The Evolution and Consequences of Animal Personality
Animal personality, or consistent individual differences in behavior among animals within a population or species, has been increasingly studied over the past two decades by behavioral ecologists. The study of animal personality represents a shift from the classic perspective in earlier research that focused on population- or species-wide norms of behavior. To date, papers have documented the existence of animal personalities in taxa as diverse as primates and insects, with individual differences in behavioral traits such as aggressiveness, boldness towards predators, foraging patterns, and sociability. A growing body of literature exists on ancillary topics such as the development of personality, but the evolution and consequences of personality remain relatively unexplored.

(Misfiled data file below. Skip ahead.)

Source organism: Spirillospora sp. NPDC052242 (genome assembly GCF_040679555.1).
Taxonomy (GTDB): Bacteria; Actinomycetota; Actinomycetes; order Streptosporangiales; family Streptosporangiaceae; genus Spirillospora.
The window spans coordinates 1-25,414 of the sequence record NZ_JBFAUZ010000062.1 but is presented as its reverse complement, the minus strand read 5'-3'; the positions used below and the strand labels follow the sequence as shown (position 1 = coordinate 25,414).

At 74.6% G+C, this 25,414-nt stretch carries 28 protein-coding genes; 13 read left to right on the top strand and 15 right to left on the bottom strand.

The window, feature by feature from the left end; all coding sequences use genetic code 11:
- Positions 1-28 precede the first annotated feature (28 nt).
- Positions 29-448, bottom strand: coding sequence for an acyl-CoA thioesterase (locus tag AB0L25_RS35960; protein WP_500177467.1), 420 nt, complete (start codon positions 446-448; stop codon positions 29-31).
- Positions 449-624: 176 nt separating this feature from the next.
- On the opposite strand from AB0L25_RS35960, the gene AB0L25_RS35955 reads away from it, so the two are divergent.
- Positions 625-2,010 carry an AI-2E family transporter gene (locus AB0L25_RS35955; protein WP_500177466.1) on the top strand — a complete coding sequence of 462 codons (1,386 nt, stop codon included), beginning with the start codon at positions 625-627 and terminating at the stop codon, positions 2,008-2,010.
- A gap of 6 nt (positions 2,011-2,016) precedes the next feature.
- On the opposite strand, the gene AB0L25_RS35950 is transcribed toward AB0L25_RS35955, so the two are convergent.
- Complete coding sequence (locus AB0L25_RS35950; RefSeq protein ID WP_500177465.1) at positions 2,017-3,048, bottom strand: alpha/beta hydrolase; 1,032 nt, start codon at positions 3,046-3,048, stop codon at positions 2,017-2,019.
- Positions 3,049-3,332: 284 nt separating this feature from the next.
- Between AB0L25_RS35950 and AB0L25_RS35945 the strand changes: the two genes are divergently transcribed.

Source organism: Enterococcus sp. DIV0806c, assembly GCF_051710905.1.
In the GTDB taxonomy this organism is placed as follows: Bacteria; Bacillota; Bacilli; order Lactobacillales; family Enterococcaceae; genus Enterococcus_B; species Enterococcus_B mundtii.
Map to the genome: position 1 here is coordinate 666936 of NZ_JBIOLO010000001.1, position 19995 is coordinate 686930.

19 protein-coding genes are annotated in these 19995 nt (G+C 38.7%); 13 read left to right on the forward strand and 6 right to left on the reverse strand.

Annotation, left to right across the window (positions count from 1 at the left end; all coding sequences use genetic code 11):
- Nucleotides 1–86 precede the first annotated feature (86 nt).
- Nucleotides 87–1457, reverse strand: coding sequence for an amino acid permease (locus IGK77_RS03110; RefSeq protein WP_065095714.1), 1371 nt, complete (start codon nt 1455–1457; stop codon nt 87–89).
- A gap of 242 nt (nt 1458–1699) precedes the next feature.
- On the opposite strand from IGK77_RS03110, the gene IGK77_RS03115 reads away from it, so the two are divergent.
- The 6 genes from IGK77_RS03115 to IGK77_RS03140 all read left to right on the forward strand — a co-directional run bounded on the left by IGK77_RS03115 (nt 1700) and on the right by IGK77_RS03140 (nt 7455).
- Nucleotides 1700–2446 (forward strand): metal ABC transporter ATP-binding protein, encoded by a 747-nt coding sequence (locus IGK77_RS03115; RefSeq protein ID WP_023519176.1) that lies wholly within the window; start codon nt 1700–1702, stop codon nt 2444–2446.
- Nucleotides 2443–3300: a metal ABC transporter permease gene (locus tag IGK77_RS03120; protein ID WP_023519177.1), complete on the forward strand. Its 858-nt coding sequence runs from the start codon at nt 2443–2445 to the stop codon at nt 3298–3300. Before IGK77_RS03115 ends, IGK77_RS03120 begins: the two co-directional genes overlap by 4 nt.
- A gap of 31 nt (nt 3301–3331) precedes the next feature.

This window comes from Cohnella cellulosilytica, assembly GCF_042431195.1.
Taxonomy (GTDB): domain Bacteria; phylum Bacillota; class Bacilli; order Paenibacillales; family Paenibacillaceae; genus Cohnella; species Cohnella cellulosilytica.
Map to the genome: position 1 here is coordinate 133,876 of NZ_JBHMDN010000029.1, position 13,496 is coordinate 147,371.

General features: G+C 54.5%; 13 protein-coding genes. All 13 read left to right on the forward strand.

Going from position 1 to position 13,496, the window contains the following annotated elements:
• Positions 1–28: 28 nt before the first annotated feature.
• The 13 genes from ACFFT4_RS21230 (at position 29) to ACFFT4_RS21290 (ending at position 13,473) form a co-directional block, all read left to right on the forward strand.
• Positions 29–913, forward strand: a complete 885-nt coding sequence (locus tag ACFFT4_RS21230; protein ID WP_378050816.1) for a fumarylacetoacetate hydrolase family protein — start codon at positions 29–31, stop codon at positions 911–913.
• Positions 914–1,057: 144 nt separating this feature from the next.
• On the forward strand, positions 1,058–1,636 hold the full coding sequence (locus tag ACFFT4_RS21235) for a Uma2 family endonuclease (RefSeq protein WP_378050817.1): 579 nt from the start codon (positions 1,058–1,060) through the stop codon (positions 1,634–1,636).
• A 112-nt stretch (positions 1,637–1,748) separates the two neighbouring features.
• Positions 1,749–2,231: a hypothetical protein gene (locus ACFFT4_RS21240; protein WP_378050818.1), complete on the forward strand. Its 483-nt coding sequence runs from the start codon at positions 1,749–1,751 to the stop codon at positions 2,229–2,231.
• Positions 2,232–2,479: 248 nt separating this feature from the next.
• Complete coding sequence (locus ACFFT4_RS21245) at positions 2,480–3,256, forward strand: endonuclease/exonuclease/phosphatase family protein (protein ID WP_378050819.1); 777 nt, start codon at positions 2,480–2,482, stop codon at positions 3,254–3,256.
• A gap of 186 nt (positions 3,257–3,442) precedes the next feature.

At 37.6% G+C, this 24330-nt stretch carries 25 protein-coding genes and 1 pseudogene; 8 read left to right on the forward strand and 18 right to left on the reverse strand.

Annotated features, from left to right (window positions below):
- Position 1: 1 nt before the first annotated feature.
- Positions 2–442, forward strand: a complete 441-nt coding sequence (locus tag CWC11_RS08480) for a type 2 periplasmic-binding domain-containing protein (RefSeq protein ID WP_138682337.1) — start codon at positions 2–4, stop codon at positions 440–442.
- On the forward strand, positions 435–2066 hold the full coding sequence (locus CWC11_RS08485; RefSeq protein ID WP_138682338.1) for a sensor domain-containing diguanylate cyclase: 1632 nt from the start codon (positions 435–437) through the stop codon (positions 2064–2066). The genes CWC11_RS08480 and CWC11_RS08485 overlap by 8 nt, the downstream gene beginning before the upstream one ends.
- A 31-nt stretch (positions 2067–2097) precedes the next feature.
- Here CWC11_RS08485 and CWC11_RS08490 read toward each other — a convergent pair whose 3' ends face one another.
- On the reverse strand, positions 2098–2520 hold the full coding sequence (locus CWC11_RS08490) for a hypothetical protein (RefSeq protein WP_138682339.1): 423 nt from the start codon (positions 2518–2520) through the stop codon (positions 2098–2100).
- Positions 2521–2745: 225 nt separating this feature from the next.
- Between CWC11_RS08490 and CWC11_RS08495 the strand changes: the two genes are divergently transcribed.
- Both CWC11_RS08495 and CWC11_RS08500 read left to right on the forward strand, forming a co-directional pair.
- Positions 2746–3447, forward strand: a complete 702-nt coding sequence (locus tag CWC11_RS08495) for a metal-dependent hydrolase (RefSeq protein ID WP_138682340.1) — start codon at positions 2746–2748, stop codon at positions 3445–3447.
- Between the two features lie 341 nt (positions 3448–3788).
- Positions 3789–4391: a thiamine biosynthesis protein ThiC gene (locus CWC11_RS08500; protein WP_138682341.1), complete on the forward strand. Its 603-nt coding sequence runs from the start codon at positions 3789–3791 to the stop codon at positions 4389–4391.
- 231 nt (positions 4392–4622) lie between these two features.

Dezene Huber (Professor, University of Northern British Columbia) and Ann Hendrick (Adjunct Professor, University of California, Davis) issue a call for papers on these latter topics – specifically, they are looking for studies that go beyond proximate description of animal personalities, and that delve into the immediate and ultimate consequences of this recognized phenomenon. Although manuscripts on all taxa will be considered for this special issue, the editors are especially interested in those on non-primate taxa, because these taxa are less well-studied in the context of personality.
To find out more and submit your abstract, please visit: https://peerj.com/special-issues/92-animal-personality